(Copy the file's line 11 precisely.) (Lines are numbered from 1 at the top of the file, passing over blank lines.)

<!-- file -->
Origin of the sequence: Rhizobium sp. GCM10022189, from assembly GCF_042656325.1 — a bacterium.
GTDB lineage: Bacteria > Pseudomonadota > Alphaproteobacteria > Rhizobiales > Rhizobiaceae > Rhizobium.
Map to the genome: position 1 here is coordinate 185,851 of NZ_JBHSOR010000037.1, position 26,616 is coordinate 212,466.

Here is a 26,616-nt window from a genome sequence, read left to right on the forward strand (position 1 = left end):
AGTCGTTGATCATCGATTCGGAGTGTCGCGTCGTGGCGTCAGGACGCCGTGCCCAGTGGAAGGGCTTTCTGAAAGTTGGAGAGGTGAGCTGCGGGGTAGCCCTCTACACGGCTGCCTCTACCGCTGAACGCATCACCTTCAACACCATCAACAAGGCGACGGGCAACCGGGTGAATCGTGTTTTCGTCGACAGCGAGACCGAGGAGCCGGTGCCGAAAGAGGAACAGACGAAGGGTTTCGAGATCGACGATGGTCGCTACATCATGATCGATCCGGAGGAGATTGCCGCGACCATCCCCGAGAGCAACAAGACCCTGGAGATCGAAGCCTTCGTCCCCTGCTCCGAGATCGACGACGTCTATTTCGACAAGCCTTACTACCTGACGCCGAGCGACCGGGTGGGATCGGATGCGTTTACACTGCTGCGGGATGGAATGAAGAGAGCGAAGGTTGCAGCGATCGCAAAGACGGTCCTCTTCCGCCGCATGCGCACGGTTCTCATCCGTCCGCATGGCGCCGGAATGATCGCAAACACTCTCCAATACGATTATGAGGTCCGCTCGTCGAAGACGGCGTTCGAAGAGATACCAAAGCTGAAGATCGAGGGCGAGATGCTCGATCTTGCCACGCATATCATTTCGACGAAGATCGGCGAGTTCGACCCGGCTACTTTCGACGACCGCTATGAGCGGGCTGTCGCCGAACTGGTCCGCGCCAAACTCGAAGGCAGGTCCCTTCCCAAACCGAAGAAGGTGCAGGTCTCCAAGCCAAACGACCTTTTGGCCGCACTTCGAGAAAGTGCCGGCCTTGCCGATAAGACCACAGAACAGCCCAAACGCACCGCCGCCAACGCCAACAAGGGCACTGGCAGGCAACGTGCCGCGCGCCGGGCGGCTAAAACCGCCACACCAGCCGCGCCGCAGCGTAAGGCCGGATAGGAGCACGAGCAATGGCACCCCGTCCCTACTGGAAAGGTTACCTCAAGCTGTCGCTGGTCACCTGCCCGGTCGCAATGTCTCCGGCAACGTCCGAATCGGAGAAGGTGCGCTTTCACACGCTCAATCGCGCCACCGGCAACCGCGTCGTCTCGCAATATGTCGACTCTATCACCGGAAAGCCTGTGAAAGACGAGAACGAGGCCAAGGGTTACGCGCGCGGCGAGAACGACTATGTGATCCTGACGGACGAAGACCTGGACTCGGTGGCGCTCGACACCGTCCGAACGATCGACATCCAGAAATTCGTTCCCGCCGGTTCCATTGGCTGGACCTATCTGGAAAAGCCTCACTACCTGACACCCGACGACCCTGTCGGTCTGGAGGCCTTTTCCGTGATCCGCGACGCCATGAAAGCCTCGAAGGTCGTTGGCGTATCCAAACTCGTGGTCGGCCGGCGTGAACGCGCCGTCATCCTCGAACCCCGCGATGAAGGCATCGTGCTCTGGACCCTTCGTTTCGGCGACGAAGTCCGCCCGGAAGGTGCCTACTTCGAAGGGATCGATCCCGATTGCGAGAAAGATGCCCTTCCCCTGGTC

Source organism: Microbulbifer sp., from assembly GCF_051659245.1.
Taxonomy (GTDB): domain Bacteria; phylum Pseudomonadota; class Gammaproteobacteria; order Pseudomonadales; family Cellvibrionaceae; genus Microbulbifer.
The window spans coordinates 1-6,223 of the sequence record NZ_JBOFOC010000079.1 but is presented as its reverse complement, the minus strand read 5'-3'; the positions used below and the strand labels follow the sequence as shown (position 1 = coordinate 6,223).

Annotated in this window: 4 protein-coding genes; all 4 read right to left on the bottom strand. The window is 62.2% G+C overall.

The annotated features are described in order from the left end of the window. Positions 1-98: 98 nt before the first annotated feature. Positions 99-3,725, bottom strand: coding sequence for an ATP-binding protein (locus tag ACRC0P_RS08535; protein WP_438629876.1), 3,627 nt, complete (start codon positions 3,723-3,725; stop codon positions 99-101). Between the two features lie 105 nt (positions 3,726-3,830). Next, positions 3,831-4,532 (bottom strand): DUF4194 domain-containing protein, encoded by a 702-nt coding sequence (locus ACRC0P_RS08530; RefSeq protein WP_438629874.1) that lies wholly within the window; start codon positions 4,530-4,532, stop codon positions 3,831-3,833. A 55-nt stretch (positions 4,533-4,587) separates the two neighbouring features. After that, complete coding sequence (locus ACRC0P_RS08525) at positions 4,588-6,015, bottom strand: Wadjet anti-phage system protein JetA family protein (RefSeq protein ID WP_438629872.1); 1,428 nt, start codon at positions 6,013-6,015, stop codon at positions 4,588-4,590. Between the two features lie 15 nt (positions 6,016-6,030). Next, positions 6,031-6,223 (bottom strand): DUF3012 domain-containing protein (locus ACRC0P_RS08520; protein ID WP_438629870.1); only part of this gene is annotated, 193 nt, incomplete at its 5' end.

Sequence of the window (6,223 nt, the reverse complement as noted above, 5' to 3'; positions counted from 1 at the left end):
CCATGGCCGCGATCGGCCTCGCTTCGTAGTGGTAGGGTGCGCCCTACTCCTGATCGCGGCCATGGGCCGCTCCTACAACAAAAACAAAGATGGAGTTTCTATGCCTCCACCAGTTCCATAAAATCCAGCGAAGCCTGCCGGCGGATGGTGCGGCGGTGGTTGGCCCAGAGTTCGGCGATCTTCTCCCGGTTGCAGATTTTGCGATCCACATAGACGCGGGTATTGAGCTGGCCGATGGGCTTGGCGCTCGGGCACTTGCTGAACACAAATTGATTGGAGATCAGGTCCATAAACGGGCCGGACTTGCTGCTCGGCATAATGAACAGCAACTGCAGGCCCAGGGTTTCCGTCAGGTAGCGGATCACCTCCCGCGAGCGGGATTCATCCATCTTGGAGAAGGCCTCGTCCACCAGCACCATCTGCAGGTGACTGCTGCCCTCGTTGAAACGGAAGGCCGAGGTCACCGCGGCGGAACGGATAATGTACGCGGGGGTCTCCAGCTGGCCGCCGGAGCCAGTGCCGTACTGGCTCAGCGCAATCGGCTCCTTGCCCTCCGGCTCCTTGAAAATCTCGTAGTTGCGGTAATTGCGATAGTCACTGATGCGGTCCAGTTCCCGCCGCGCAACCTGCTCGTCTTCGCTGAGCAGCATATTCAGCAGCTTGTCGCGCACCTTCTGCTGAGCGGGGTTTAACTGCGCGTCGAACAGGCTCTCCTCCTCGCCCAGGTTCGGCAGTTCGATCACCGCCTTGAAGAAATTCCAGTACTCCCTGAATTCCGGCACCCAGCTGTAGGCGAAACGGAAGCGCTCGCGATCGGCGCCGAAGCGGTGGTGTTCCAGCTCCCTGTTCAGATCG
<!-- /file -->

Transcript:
Sequence of the window (6,223 nt, the reverse complement as noted above, 5' to 3'; positions counted from 1 at the left end):